The stability of the DMPC membrane formed on the MSEs was further tested by performing 20 rinse and dry cycles. The membrane sensors were rinsed with water and dried under a nitrogen stream followed by characterization by cyclic voltammetry in sensing solution. The overlaid cyclic voltammograms (Supplementary Information, Fig. S4A) showed no leakage current even after 20 rinse and dry cycles indicating stable DMPC membrane passivation of the MSEs. In addition, we tested the membrane stability in relevant background sensing solutions that would typically be used in practical clinical applications such as serum and blood in addition to 1xPBS that we have used for sensing experiments. The results (Supplementary Information, Fig. S4B) showed no DMPC membrane damage when performing electrochemical sensing in 1xPBS, 10% FBS in DMEM, and human red blood cells even after 10-minute incubations. We also evaluated the possibility of reusing the electrodes after the deposition of a DMPC membrane, sensing and washing (Supplementary Information, Fig. S5). We observed that we could recover the full the electroactive surface area of the MSE after a washing step using soap and isopropyl alcohol. SEM imaging of the MSE surfaces before and after sensing and washing revealed no changes or damage to the gold surface upon DMPC removal (Supplementary Information, Fig. S6). The combined results from electrochemical and surface characterization support the ability to reuse the devices, which contributes to reduce the total cost of the sensing platform.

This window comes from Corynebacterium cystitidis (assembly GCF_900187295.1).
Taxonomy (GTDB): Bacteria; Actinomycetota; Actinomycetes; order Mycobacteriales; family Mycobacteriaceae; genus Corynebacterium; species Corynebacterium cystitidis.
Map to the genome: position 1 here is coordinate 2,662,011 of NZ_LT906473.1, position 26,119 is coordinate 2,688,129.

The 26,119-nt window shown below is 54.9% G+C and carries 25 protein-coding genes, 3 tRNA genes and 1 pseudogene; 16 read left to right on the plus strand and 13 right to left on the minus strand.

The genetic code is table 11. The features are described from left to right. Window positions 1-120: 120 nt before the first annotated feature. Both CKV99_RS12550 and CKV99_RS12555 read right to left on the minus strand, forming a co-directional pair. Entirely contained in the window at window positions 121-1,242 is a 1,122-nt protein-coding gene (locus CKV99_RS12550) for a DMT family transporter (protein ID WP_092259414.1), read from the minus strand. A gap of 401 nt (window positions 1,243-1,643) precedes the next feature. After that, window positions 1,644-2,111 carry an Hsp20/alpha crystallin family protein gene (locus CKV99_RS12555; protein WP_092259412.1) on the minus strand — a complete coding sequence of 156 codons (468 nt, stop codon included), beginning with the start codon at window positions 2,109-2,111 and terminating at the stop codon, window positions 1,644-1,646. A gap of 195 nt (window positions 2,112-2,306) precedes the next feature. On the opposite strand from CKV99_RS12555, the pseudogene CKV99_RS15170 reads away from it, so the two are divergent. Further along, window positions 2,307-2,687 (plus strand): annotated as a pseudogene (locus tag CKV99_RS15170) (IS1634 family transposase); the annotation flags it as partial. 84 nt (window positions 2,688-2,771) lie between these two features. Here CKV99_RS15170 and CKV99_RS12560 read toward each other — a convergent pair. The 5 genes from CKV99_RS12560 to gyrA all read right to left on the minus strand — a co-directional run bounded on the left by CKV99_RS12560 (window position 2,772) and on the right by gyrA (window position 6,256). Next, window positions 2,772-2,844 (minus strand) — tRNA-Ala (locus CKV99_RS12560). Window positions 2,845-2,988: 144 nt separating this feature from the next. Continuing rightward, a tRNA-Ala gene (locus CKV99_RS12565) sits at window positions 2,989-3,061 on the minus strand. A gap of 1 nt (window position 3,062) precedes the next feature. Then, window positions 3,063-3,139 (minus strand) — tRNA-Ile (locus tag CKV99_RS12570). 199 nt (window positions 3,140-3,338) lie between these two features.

To evaluate the advantage of using MSEs in the lipid-based sensor platform, we tested planar Au electrodes passivated with DMPC membranes under conditions identical to those used with MSE devices (Supplementary Information, Fig. S7). We monitored the signal generation for planar electrode devices and MSE devices in a 1000 ppm SDS solution containing 2 mM KFeCy. Bare 20 nm Au MSEs produced ~27% higher charge transferred signal compared to planar Au electrodes. Once DMPC membranes were used to passivate the electrodes, planar electrodes produced ~30% signal recovery and MSEs produced ~89% signal recovery compared to their respective control signals with no membrane passivation. These two effects combined translate into a 3.8-fold increase in signal recorded from lipid-based MSE sensors over lipid-based planar electrode sensors. Thus, the enhancement in the total charge transferred and signal recovery make MSEs an ideal choice to produce lipid-based electrochemical biosensors.